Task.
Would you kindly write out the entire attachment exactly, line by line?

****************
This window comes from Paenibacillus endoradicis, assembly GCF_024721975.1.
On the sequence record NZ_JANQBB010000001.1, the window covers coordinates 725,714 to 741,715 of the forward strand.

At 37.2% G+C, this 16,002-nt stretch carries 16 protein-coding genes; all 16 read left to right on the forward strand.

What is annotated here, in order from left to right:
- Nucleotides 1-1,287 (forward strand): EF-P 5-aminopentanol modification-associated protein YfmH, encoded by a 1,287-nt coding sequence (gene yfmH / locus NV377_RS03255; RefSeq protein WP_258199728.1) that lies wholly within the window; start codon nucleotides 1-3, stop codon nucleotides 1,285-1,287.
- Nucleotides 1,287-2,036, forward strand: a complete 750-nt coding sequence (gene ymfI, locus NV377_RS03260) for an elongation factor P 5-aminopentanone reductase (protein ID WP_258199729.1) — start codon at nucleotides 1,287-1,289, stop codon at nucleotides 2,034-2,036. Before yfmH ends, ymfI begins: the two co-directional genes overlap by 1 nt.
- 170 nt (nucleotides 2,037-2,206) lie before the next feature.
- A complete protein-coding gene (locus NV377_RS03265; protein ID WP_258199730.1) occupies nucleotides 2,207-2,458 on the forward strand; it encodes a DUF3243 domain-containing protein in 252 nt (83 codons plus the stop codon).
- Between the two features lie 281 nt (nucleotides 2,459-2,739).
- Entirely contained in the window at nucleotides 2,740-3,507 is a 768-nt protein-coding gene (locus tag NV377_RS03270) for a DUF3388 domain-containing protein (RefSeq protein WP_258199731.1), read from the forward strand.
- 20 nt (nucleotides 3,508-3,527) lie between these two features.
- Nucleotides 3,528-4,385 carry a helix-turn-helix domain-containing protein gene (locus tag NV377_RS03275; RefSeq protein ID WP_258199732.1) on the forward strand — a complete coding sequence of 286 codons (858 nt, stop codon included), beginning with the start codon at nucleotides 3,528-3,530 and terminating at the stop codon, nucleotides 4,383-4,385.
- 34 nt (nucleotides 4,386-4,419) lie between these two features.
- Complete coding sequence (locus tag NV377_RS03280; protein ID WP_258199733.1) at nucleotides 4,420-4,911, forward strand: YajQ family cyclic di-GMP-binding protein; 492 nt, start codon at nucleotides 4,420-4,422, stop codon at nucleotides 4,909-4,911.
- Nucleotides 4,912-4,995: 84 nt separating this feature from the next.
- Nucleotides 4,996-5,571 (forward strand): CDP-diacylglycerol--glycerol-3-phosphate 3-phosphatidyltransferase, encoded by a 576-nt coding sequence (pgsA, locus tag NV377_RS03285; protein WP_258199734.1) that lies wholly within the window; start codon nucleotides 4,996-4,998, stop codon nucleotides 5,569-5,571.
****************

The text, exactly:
This window comes from Paenibacillus endoradicis, assembly GCF_024721975.1.
On the sequence record NZ_JANQBB010000001.1, the window covers coordinates 725,714 to 741,715 of the forward strand.

At 37.2% G+C, this 16,002-nt stretch carries 16 protein-coding genes; all 16 read left to right on the forward strand.

What is annotated here, in order from left to right:
- Nucleotides 1-1,287 (forward strand): EF-P 5-aminopentanol modification-associated protein YfmH, encoded by a 1,287-nt coding sequence (gene yfmH / locus NV377_RS03255; RefSeq protein WP_258199728.1) that lies wholly within the window; start codon nucleotides 1-3, stop codon nucleotides 1,285-1,287.
- Nucleotides 1,287-2,036, forward strand: a complete 750-nt coding sequence (gene ymfI, locus NV377_RS03260) for an elongation factor P 5-aminopentanone reductase (protein ID WP_258199729.1) — start codon at nucleotides 1,287-1,289, stop codon at nucleotides 2,034-2,036. Before yfmH ends, ymfI begins: the two co-directional genes overlap by 1 nt.
- 170 nt (nucleotides 2,037-2,206) lie before the next feature.
- A complete protein-coding gene (locus NV377_RS03265; protein ID WP_258199730.1) occupies nucleotides 2,207-2,458 on the forward strand; it encodes a DUF3243 domain-containing protein in 252 nt (83 codons plus the stop codon).
- Between the two features lie 281 nt (nucleotides 2,459-2,739).
- Entirely contained in the window at nucleotides 2,740-3,507 is a 768-nt protein-coding gene (locus tag NV377_RS03270) for a DUF3388 domain-containing protein (RefSeq protein WP_258199731.1), read from the forward strand.
- 20 nt (nucleotides 3,508-3,527) lie between these two features.
- Nucleotides 3,528-4,385 carry a helix-turn-helix domain-containing protein gene (locus tag NV377_RS03275; RefSeq protein ID WP_258199732.1) on the forward strand — a complete coding sequence of 286 codons (858 nt, stop codon included), beginning with the start codon at nucleotides 3,528-3,530 and terminating at the stop codon, nucleotides 4,383-4,385.
- 34 nt (nucleotides 4,386-4,419) lie between these two features.
- Complete coding sequence (locus tag NV377_RS03280; protein ID WP_258199733.1) at nucleotides 4,420-4,911, forward strand: YajQ family cyclic di-GMP-binding protein; 492 nt, start codon at nucleotides 4,420-4,422, stop codon at nucleotides 4,909-4,911.
- Nucleotides 4,912-4,995: 84 nt separating this feature from the next.
- Nucleotides 4,996-5,571 (forward strand): CDP-diacylglycerol--glycerol-3-phosphate 3-phosphatidyltransferase, encoded by a 576-nt coding sequence (pgsA, locus tag NV377_RS03285; protein WP_258199734.1) that lies wholly within the window; start codon nucleotides 4,996-4,998, stop codon nucleotides 5,569-5,571.